• Château de la Greffière Mâcon La Roche-Vineuse Vieilles Vignes ($20, purchased, 13%): Impressive French white that is a couple of steps up from my usual Macon-Villages, with more depth and less racy apple fruit, though still tasting like the chardonnay it is. There is even some oak, making this more of a food wine.
• Montefalco Bianco 2014 ($20, sample, 13%): This Italian white blend, made with two Italian grapes and one-quarter chardonnay, is complex and intriguing. It’s not the usual short and simple Italian white, but has layers of white fruit and spice, plus some very integrated oak. Not for those who want a basic pinot grigio, but worth trying if you want to explore Italian wine.
• Villa Pozzi Grillo 2015 ($10, sample, 12.5%): Annoying focus group white that has very little to do with Sicily and the grillo grape, but lots to do with making something that tastes like sauvignon blanc for the U.S. market. Internationalization run amok.
The Wine Curmudgeon always tries to find wine that people who don’t drink much wine would like, all part of my goal of spreading the gospel to consumers near and far. So when I saw the Poggio Anima Uriel ($12, purchased, 13%) on the wine list at a Dallas pizza restaurant, I knew I was in business.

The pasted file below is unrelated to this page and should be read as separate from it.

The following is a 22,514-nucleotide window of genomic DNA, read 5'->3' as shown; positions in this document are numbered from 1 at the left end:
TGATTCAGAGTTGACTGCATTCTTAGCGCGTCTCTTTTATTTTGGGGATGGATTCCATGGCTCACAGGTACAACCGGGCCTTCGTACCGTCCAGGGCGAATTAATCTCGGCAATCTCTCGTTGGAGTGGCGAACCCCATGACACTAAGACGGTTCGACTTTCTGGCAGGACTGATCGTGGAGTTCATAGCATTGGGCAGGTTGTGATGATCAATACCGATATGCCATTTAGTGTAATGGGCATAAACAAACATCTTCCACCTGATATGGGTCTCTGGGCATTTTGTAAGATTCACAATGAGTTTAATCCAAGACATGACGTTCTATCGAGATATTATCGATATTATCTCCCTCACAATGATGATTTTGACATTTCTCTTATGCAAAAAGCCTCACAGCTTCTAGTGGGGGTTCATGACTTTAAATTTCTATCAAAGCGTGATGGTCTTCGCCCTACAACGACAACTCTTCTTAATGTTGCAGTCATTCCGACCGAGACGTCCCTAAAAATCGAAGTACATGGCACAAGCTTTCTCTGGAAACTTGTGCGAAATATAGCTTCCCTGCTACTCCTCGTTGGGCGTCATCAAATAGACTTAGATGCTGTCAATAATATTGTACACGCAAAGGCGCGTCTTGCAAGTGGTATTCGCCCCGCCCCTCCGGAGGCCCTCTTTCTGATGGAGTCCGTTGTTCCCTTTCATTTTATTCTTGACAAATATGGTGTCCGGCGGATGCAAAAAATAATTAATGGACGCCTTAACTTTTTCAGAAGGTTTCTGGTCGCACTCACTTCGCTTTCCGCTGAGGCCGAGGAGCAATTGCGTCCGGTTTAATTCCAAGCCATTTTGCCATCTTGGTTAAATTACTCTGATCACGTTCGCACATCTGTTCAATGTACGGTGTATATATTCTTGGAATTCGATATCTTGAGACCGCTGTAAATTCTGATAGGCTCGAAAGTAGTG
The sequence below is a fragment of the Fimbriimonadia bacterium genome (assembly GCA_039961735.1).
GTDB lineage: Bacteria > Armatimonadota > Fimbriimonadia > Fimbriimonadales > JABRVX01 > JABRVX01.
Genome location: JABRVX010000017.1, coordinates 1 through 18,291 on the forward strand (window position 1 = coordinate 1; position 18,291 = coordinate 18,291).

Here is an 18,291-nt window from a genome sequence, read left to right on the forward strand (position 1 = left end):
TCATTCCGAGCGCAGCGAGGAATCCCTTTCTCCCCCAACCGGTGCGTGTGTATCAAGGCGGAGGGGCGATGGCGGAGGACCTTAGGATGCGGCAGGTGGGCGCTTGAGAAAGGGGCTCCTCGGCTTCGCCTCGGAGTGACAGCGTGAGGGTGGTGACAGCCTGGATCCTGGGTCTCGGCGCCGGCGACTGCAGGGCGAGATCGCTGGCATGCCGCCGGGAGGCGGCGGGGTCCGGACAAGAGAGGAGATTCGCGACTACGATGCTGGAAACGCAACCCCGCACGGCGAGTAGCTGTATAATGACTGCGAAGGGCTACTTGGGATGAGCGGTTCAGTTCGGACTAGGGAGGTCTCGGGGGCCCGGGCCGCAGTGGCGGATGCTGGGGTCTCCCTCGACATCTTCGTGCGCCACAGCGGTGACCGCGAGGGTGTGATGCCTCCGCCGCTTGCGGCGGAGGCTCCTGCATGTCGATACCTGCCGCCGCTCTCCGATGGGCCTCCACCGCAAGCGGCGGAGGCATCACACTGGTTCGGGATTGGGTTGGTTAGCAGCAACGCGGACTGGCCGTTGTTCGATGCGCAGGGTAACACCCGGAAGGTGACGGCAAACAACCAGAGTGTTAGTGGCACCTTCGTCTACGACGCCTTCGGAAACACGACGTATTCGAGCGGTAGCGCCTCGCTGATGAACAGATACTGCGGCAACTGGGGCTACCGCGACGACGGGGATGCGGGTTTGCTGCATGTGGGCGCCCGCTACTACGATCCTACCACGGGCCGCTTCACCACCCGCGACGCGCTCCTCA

Sure enough, the friends we were eating with loved it, including the non-wine drinker in the group. She pronounced it as well done as pinot grigio — score another victory for Sicily and great cheap wine.
The Uriel is a white wine made with grillo, a Sicilian grape used mostly for marsala until the island’s wine renaissance of the past couple of decades. Since then, a variety of producers have turned it into tasty and inexpensive dry wines, and the Uriel is yet another example. Look for enough white fruit to be noticeable, a bit of almond on the nose, and wonderful freshness and balance. This is the kind of wine, after you take the first sip, that you know you’ll want to drink all night.
How enjoyable was the Uriel? So much so that it was close to the highlight of dinner, given that the pizza was — as happens all too often in Dallas — over-hyped to the extreme. My non-drinking friend had an entire glass, which is like the Wine Curmudgeon drinking an entire bottle.